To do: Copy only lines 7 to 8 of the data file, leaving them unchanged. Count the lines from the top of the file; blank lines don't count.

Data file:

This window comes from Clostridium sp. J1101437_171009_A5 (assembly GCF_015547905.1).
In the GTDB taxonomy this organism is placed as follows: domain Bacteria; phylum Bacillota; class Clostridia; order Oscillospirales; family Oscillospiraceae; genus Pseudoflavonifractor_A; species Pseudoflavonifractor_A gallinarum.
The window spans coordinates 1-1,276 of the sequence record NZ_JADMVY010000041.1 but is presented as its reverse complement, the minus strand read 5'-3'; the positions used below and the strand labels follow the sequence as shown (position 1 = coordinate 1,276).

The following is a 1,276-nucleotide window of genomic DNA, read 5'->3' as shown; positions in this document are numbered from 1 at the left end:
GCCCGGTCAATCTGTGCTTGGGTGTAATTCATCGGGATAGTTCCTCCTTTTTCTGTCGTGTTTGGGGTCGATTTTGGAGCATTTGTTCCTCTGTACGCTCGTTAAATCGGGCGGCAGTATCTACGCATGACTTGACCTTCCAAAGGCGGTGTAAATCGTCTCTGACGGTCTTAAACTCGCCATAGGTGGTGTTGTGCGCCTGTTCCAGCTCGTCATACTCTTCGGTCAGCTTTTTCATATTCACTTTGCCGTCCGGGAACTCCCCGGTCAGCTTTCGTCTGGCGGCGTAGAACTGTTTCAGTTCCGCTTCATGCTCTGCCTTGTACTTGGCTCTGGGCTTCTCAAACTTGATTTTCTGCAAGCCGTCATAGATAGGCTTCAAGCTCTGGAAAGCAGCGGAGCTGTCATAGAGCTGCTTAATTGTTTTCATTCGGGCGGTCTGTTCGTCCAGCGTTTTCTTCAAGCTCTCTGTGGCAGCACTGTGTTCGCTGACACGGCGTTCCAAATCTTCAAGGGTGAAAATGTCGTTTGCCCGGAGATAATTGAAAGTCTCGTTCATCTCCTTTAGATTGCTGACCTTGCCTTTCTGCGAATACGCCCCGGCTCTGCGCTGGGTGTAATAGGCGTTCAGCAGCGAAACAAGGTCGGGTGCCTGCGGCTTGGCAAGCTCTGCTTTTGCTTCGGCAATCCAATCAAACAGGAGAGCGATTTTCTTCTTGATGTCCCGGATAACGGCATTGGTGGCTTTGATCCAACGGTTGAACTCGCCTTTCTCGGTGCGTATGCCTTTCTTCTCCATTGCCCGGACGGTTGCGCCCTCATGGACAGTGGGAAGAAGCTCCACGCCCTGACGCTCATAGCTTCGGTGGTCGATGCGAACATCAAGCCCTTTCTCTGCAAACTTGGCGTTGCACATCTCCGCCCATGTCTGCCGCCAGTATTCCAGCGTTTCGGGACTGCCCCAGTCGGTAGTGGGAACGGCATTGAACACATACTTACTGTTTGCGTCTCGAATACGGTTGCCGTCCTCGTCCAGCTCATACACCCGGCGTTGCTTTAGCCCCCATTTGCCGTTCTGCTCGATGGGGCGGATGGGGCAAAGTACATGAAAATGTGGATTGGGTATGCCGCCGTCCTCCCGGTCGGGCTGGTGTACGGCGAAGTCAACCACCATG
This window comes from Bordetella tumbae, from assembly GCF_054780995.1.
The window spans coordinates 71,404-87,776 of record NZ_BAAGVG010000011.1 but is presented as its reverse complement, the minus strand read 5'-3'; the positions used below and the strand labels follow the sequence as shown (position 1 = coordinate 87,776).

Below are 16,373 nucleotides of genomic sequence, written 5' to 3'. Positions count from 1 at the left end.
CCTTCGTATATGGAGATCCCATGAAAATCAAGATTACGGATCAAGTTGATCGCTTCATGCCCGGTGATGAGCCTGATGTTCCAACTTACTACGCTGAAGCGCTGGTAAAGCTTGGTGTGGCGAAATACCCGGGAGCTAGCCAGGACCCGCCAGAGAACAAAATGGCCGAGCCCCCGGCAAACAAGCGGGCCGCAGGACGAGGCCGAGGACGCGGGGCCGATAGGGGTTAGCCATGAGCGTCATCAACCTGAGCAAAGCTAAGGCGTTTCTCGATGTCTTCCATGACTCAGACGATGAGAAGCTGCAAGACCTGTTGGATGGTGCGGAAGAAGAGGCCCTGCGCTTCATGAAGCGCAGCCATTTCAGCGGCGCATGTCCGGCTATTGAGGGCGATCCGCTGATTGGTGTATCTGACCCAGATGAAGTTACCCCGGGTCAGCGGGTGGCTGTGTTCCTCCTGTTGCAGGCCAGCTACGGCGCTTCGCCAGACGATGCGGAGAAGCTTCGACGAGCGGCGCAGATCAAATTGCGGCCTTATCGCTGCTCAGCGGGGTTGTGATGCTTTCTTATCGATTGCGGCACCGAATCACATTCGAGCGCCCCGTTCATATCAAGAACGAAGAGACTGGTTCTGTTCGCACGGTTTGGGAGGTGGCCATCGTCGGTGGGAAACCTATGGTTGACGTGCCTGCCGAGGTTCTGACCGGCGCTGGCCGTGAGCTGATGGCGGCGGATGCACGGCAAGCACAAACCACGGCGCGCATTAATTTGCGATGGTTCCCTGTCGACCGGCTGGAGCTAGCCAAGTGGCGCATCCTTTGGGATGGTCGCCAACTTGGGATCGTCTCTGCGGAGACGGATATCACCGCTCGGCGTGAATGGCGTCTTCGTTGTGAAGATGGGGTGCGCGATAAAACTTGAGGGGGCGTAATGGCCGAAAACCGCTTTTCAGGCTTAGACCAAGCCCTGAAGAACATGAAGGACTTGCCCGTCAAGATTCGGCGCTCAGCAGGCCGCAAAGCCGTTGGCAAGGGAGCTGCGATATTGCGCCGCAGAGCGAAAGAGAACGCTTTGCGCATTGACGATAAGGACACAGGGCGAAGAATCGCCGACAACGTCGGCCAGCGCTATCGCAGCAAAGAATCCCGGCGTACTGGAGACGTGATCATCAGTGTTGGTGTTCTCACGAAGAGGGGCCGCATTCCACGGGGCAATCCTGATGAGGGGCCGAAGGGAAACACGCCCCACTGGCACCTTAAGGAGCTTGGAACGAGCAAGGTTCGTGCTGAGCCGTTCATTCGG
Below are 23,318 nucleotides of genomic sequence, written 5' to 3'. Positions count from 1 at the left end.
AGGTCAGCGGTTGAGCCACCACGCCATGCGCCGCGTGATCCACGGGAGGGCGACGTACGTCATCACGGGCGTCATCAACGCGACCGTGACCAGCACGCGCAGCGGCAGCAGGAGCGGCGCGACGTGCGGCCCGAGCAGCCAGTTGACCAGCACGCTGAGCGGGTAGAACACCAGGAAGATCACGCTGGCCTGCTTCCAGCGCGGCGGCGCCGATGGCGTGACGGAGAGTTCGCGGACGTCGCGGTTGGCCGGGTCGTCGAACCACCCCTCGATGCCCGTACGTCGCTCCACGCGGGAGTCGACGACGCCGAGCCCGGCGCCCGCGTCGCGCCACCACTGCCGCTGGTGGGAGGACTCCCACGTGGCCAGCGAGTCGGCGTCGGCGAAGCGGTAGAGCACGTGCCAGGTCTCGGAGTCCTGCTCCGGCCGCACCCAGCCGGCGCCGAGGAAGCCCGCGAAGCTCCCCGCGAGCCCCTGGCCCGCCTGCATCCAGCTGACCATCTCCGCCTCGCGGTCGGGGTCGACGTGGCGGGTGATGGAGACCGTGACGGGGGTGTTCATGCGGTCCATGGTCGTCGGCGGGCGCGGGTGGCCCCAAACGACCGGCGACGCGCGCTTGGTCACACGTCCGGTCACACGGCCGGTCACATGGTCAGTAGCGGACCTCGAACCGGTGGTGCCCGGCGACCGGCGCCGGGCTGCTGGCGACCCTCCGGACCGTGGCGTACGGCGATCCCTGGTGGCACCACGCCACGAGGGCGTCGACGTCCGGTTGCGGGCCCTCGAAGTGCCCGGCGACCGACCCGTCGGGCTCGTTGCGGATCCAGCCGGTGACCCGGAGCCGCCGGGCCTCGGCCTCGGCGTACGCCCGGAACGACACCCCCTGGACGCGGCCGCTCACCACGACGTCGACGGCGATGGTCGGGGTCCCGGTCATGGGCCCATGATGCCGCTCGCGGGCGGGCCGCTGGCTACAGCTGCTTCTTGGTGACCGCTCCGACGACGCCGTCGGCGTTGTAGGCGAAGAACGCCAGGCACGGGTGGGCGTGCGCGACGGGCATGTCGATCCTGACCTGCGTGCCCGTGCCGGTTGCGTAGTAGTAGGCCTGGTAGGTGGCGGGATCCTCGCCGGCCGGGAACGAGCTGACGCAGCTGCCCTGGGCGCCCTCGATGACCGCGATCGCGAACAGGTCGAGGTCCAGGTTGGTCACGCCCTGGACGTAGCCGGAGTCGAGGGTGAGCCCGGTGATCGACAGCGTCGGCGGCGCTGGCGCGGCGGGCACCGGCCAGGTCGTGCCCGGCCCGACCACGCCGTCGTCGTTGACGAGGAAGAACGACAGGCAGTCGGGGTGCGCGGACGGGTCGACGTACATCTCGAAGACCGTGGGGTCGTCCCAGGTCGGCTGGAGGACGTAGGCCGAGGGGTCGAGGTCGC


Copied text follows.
The window spans coordinates 71,404-87,776 of record NZ_BAAGVG010000011.1 but is presented as its reverse complement, the minus strand read 5'-3'; the positions used below and the strand labels follow the sequence as shown (position 1 = coordinate 87,776).

Below are 16,373 nucleotides of genomic sequence, written 5' to 3'. Positions count from 1 at the left end.